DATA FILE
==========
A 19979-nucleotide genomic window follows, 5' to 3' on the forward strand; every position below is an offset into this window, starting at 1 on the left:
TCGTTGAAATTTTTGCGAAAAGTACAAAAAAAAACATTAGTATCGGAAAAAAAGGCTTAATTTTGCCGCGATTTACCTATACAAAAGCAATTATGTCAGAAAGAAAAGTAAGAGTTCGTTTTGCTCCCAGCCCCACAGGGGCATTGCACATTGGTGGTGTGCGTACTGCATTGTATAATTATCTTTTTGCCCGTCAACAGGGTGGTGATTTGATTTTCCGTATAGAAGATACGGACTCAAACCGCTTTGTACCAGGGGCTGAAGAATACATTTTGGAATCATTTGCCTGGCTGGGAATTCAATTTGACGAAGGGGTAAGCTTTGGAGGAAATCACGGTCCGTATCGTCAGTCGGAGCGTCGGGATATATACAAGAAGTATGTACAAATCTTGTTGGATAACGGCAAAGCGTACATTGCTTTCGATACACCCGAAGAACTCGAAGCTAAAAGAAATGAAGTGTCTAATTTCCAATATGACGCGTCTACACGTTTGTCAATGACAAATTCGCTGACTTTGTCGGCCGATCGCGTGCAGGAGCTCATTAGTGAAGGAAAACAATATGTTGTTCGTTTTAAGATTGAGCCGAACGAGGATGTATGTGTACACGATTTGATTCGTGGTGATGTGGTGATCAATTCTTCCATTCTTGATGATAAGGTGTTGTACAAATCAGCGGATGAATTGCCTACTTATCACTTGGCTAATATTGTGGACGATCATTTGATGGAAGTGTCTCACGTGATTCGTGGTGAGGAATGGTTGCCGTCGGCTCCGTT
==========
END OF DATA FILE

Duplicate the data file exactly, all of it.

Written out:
A 19979-nucleotide genomic window follows, 5' to 3' on the forward strand; every position below is an offset into this window, starting at 1 on the left:
TCGTTGAAATTTTTGCGAAAAGTACAAAAAAAAACATTAGTATCGGAAAAAAAGGCTTAATTTTGCCGCGATTTACCTATACAAAAGCAATTATGTCAGAAAGAAAAGTAAGAGTTCGTTTTGCTCCCAGCCCCACAGGGGCATTGCACATTGGTGGTGTGCGTACTGCATTGTATAATTATCTTTTTGCCCGTCAACAGGGTGGTGATTTGATTTTCCGTATAGAAGATACGGACTCAAACCGCTTTGTACCAGGGGCTGAAGAATACATTTTGGAATCATTTGCCTGGCTGGGAATTCAATTTGACGAAGGGGTAAGCTTTGGAGGAAATCACGGTCCGTATCGTCAGTCGGAGCGTCGGGATATATACAAGAAGTATGTACAAATCTTGTTGGATAACGGCAAAGCGTACATTGCTTTCGATACACCCGAAGAACTCGAAGCTAAAAGAAATGAAGTGTCTAATTTCCAATATGACGCGTCTACACGTTTGTCAATGACAAATTCGCTGACTTTGTCGGCCGATCGCGTGCAGGAGCTCATTAGTGAAGGAAAACAATATGTTGTTCGTTTTAAGATTGAGCCGAACGAGGATGTATGTGTACACGATTTGATTCGTGGTGATGTGGTGATCAATTCTTCCATTCTTGATGATAAGGTGTTGTACAAATCAGCGGATGAATTGCCTACTTATCACTTGGCTAATATTGTGGACGATCATTTGATGGAAGTGTCTCACGTGATTCGTGGTGAGGAATGGTTGCCGTCGGCTCCGTT